Humanity & Inclusion (HI) prepares its emergency response
Amid the ongoing war in Ukraine, HI is continuing its needs assessment throughout the country, as well as Romania and Moldova to collect information and will launch its emergency response operations as soon as possible. The teams consist of technical experts in rehabilitation, mental health and psychosocial support, logistics, security, basic needs and emergency management to identify the most pressing concerns and prepare the appropriate response.
Within Ukraine, HI is also coordinating with authorities and collecting information about the needs and care of individuals injured in the recent violent attacks. The organization is preparing ways to support hospitals, train health specialists and accommodate people with specific needs such as disabilities or medical conditions.
Moldovan shelters filling with Ukrainian refugees
In Moldova, HI has begun visiting some of the 78 evacuation centers throughout the country, where tens of thousands have fled to escape the bombing and shelling of the conflict.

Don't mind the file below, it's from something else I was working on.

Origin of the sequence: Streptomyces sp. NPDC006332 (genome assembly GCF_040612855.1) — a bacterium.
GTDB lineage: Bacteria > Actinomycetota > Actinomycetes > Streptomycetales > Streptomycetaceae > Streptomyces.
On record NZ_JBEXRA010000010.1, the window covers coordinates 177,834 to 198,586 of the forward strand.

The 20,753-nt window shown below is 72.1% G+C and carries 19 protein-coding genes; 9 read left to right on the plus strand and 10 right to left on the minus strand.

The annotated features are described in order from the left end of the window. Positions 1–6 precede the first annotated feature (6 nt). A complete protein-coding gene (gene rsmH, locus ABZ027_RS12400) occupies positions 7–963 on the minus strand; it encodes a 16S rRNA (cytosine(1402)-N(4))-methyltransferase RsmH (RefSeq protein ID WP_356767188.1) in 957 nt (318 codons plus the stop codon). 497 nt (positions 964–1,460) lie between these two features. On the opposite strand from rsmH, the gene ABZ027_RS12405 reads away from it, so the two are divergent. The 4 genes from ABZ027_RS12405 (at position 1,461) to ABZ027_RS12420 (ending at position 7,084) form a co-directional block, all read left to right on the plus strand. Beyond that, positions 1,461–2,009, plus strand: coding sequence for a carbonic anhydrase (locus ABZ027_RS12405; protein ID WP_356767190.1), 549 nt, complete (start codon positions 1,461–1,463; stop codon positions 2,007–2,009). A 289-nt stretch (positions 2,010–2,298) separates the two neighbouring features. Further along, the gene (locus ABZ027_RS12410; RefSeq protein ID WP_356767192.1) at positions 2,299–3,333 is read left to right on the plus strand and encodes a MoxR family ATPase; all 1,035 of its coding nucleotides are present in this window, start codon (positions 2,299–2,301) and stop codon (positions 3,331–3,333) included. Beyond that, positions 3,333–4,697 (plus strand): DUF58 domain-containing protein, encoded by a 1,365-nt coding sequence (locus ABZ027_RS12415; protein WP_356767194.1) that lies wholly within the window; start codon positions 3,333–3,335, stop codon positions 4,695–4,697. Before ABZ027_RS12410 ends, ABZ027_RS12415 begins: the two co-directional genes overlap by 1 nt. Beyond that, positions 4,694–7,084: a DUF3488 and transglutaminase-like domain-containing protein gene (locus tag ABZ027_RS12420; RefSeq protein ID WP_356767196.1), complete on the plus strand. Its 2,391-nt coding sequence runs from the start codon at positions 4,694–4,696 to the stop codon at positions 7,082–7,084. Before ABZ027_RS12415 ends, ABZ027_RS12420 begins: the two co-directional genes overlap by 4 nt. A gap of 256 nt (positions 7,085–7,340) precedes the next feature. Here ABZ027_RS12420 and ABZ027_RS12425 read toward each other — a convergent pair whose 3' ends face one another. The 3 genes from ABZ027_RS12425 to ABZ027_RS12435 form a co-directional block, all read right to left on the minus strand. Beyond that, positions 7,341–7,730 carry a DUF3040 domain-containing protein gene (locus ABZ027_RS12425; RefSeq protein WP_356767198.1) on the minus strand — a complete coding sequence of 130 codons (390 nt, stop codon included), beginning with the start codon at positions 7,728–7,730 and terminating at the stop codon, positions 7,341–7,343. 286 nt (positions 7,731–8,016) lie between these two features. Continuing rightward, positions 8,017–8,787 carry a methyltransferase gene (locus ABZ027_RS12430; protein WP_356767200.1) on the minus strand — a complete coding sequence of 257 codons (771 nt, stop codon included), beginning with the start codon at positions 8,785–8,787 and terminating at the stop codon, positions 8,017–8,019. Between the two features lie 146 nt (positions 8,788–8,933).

“Hundreds of families- mostly women and children- sleep side by side with very few of their belongings,” says Fanny Mraz, HI’s emergency manager. “The centers vary widely in the number of people they can accommodate and in the conditions they can provide, often with insufficient supplies such as food, water and soap.”
A need for adapted services
More and more people are leaving Ukraine, often spending days traveling through insecure regions and dangerously low temperatures. Even upon arrival at the border, the next steps remain unclear.
“We see older people arriving in alarming conditions,” Fanny says. “Some are collapsing to the ground at the border, with no more strength after days of traveling in the cold. The waiting areas are not adapted for people with specific needs, and they struggle to continue onward to the resources they require.”
Another major issue for refugees is a lack of information.
“Over 14,000 people are pouring into Moldova each day,” Fanny continues. “But it is not always clear where they can go after they arrive, or how to get there. This is an even greater issue for people with disabilities or in need of adapted information and specialized services.”
Fear lingers as conflict evolves
Over 2 million refugees have now fled Ukraine, seeking safety in surrounding countries. At least a million people have been internally displaced, though the actual number is expected to be much higher, with nearly 7 million at risk of displacement. The situation continues to evolve each day with great uncertainty.